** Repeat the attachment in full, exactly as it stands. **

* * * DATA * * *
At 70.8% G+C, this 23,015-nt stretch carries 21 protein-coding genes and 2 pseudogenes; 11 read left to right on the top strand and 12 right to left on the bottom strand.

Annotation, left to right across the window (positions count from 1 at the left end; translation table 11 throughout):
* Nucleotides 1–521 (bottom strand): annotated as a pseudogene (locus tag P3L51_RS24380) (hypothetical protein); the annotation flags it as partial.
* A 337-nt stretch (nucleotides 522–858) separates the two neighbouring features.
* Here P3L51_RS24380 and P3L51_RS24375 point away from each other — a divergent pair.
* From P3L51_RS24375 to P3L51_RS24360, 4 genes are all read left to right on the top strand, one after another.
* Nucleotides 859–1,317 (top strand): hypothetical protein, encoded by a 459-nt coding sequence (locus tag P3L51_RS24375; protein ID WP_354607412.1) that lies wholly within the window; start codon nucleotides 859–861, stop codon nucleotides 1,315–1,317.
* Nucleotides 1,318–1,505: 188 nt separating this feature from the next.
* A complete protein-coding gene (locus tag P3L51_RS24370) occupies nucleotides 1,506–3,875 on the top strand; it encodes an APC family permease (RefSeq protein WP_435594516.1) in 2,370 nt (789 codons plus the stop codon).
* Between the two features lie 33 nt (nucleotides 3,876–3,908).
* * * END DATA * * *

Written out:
At 70.8% G+C, this 23,015-nt stretch carries 21 protein-coding genes and 2 pseudogenes; 11 read left to right on the top strand and 12 right to left on the bottom strand.

Annotation, left to right across the window (positions count from 1 at the left end; translation table 11 throughout):
* Nucleotides 1–521 (bottom strand): annotated as a pseudogene (locus tag P3L51_RS24380) (hypothetical protein); the annotation flags it as partial.
* A 337-nt stretch (nucleotides 522–858) separates the two neighbouring features.
* Here P3L51_RS24380 and P3L51_RS24375 point away from each other — a divergent pair.
* From P3L51_RS24375 to P3L51_RS24360, 4 genes are all read left to right on the top strand, one after another.
* Nucleotides 859–1,317 (top strand): hypothetical protein, encoded by a 459-nt coding sequence (locus tag P3L51_RS24375; protein ID WP_354607412.1) that lies wholly within the window; start codon nucleotides 859–861, stop codon nucleotides 1,315–1,317.
* Nucleotides 1,318–1,505: 188 nt separating this feature from the next.
* A complete protein-coding gene (locus tag P3L51_RS24370) occupies nucleotides 1,506–3,875 on the top strand; it encodes an APC family permease (RefSeq protein WP_435594516.1) in 2,370 nt (789 codons plus the stop codon).
* Between the two features lie 33 nt (nucleotides 3,876–3,908).